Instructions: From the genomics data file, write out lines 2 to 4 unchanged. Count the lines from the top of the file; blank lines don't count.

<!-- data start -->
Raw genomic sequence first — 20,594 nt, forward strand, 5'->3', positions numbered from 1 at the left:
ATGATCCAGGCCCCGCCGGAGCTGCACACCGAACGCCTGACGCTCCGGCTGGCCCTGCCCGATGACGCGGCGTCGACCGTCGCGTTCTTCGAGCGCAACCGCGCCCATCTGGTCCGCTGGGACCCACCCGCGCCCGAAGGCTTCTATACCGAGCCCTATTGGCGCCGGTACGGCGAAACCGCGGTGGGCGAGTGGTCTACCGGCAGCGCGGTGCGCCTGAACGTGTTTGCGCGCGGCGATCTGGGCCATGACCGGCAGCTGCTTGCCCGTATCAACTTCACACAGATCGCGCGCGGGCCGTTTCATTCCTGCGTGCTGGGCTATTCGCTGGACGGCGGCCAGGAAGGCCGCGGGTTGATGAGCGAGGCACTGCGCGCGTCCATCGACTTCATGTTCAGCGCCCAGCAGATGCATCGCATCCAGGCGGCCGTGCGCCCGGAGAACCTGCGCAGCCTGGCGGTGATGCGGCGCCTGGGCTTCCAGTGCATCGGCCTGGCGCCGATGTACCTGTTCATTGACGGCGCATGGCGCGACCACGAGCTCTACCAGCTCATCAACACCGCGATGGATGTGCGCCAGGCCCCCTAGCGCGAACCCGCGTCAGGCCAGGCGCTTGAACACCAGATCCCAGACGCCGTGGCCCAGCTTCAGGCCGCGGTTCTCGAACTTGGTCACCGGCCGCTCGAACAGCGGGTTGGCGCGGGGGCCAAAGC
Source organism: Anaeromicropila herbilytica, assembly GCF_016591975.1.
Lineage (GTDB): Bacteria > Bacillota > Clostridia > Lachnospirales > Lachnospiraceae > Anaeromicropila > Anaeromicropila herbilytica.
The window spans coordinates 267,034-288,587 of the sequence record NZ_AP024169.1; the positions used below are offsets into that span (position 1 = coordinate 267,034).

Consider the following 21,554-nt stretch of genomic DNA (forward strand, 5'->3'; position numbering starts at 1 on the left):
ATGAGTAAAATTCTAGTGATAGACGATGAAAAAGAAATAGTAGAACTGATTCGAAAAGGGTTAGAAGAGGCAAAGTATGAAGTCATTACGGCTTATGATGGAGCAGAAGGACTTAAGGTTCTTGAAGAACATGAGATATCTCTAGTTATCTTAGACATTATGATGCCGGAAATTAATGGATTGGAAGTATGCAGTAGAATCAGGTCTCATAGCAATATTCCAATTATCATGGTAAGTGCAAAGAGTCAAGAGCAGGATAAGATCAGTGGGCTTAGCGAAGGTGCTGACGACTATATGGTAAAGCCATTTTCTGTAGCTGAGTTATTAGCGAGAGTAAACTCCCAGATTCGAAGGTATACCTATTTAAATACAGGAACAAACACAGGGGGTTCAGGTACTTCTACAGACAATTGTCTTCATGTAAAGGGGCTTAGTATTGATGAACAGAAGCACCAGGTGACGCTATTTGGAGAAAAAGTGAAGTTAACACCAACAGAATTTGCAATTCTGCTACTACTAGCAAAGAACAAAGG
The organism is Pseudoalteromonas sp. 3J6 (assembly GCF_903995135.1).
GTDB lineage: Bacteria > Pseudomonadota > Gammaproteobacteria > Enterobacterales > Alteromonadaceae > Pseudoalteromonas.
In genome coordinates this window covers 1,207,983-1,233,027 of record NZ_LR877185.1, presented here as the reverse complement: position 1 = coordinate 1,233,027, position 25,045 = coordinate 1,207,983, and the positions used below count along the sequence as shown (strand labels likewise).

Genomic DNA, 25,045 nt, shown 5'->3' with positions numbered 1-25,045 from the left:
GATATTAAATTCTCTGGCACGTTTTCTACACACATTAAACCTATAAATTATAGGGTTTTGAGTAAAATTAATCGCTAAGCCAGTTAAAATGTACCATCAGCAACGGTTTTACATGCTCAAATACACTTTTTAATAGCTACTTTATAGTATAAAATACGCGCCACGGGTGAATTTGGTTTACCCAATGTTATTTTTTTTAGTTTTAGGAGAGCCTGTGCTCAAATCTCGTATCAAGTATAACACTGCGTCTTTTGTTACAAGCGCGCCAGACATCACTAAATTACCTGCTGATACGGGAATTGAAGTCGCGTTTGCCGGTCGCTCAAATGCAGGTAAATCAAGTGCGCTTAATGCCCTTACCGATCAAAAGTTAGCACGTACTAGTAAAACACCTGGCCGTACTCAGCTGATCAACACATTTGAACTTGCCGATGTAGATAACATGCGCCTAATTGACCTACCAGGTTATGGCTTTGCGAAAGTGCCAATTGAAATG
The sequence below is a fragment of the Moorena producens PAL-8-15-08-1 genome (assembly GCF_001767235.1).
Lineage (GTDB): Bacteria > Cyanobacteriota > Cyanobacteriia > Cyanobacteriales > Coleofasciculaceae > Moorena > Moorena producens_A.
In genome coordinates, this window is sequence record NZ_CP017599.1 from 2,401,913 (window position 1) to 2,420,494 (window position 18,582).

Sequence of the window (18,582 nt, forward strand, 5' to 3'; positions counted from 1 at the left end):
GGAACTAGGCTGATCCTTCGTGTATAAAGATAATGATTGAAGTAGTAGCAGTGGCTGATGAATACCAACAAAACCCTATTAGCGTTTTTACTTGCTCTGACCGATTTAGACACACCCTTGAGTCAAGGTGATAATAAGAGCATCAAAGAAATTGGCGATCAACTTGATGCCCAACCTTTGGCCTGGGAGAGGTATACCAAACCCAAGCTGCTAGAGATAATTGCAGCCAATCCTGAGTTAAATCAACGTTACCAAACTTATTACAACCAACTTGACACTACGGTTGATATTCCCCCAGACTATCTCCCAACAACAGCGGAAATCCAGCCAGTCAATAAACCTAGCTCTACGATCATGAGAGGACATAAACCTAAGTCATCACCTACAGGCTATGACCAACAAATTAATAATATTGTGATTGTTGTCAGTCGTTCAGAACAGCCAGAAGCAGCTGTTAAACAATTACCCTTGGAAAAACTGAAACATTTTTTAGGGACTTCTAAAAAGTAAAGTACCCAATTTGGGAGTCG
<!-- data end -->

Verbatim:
ATGATCCAGGCCCCGCCGGAGCTGCACACCGAACGCCTGACGCTCCGGCTGGCCCTGCCCGATGACGCGGCGTCGACCGTCGCGTTCTTCGAGCGCAACCGCGCCCATCTGGTCCGCTGGGACCCACCCGCGCCCGAAGGCTTCTATACCGAGCCCTATTGGCGCCGGTACGGCGAAACCGCGGTGGGCGAGTGGTCTACCGGCAGCGCGGTGCGCCTGAACGTGTTTGCGCGCGGCGATCTGGGCCATGACCGGCAGCTGCTTGCCCGTATCAACTTCACACAGATCGCGCGCGGGCCGTTTCATTCCTGCGTGCTGGGCTATTCGCTGGACGGCGGCCAGGAAGGCCGCGGGTTGATGAGCGAGGCACTGCGCGCGTCCATCGACTTCATGTTCAGCGCCCAGCAGATGCATCGCATCCAGGCGGCCGTGCGCCCGGAGAACCTGCGCAGCCTGGCGGTGATGCGGCGCCTGGGCTTCCAGTGCATCGGCCTGGCGCCGATGTACCTGTTCATTGACGGCGCATGGCGCGACCACGAGCTCTACCAGCTCATCAACACCGCGATGGATGTGCGCCAGGCCCCCTAGCGCGAACCCGCGTCAGGCCAGGCGCTTGAACACCAGATCCCAGACGCCGTGGCCCAGCTTCAGGCCGCGGTTCTCGAACTTGGTCACCGGCCGCTCGAACAGCGGGTTGGCGCGGGGGCCAAAGC
Source organism: Anaeromicropila herbilytica, assembly GCF_016591975.1.
Lineage (GTDB): Bacteria > Bacillota > Clostridia > Lachnospirales > Lachnospiraceae > Anaeromicropila > Anaeromicropila herbilytica.